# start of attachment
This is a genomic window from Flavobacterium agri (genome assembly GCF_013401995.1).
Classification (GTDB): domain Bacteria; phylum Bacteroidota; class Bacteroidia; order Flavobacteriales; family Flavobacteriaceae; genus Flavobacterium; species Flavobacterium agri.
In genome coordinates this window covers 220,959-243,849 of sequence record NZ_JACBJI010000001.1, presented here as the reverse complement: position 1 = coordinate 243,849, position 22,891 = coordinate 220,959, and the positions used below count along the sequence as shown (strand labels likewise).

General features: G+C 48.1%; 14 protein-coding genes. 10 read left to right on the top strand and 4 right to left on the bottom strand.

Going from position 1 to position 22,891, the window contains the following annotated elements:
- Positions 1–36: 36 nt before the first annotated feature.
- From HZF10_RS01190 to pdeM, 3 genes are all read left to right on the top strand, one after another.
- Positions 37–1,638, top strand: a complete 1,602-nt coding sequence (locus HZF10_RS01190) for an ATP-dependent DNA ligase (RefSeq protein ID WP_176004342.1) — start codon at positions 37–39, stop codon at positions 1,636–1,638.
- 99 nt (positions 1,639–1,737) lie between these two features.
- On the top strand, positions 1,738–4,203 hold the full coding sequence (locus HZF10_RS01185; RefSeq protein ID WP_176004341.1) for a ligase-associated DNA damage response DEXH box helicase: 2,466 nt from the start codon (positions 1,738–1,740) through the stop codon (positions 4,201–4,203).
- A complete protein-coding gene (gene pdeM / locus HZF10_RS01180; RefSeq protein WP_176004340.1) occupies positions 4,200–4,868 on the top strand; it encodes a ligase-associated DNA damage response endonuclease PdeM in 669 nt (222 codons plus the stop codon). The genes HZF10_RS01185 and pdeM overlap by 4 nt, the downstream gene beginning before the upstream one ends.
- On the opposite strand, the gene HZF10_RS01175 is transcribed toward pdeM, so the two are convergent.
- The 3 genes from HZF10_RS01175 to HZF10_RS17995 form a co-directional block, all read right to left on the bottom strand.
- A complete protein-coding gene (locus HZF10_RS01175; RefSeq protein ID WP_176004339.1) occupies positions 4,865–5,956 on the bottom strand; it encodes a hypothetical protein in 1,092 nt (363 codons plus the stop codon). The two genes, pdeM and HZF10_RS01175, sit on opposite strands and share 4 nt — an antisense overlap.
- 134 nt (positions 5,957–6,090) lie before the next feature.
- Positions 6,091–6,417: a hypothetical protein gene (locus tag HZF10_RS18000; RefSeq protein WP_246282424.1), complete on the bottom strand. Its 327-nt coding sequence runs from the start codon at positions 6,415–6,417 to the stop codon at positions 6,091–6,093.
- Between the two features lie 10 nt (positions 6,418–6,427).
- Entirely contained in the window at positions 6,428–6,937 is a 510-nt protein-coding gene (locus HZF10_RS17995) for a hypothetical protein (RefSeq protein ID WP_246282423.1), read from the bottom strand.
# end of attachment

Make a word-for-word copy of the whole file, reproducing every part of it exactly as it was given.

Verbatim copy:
This is a genomic window from Flavobacterium agri (genome assembly GCF_013401995.1).
Classification (GTDB): domain Bacteria; phylum Bacteroidota; class Bacteroidia; order Flavobacteriales; family Flavobacteriaceae; genus Flavobacterium; species Flavobacterium agri.
In genome coordinates this window covers 220,959-243,849 of sequence record NZ_JACBJI010000001.1, presented here as the reverse complement: position 1 = coordinate 243,849, position 22,891 = coordinate 220,959, and the positions used below count along the sequence as shown (strand labels likewise).

General features: G+C 48.1%; 14 protein-coding genes. 10 read left to right on the top strand and 4 right to left on the bottom strand.

Going from position 1 to position 22,891, the window contains the following annotated elements:
- Positions 1–36: 36 nt before the first annotated feature.
- From HZF10_RS01190 to pdeM, 3 genes are all read left to right on the top strand, one after another.
- Positions 37–1,638, top strand: a complete 1,602-nt coding sequence (locus HZF10_RS01190) for an ATP-dependent DNA ligase (RefSeq protein ID WP_176004342.1) — start codon at positions 37–39, stop codon at positions 1,636–1,638.
- 99 nt (positions 1,639–1,737) lie between these two features.
- On the top strand, positions 1,738–4,203 hold the full coding sequence (locus HZF10_RS01185; RefSeq protein ID WP_176004341.1) for a ligase-associated DNA damage response DEXH box helicase: 2,466 nt from the start codon (positions 1,738–1,740) through the stop codon (positions 4,201–4,203).
- A complete protein-coding gene (gene pdeM / locus HZF10_RS01180; RefSeq protein WP_176004340.1) occupies positions 4,200–4,868 on the top strand; it encodes a ligase-associated DNA damage response endonuclease PdeM in 669 nt (222 codons plus the stop codon). The genes HZF10_RS01185 and pdeM overlap by 4 nt, the downstream gene beginning before the upstream one ends.
- On the opposite strand, the gene HZF10_RS01175 is transcribed toward pdeM, so the two are convergent.
- The 3 genes from HZF10_RS01175 to HZF10_RS17995 form a co-directional block, all read right to left on the bottom strand.
- A complete protein-coding gene (locus HZF10_RS01175; RefSeq protein ID WP_176004339.1) occupies positions 4,865–5,956 on the bottom strand; it encodes a hypothetical protein in 1,092 nt (363 codons plus the stop codon). The two genes, pdeM and HZF10_RS01175, sit on opposite strands and share 4 nt — an antisense overlap.
- 134 nt (positions 5,957–6,090) lie before the next feature.
- Positions 6,091–6,417: a hypothetical protein gene (locus tag HZF10_RS18000; RefSeq protein WP_246282424.1), complete on the bottom strand. Its 327-nt coding sequence runs from the start codon at positions 6,415–6,417 to the stop codon at positions 6,091–6,093.
- Between the two features lie 10 nt (positions 6,418–6,427).
- Entirely contained in the window at positions 6,428–6,937 is a 510-nt protein-coding gene (locus HZF10_RS17995) for a hypothetical protein (RefSeq protein ID WP_246282423.1), read from the bottom strand.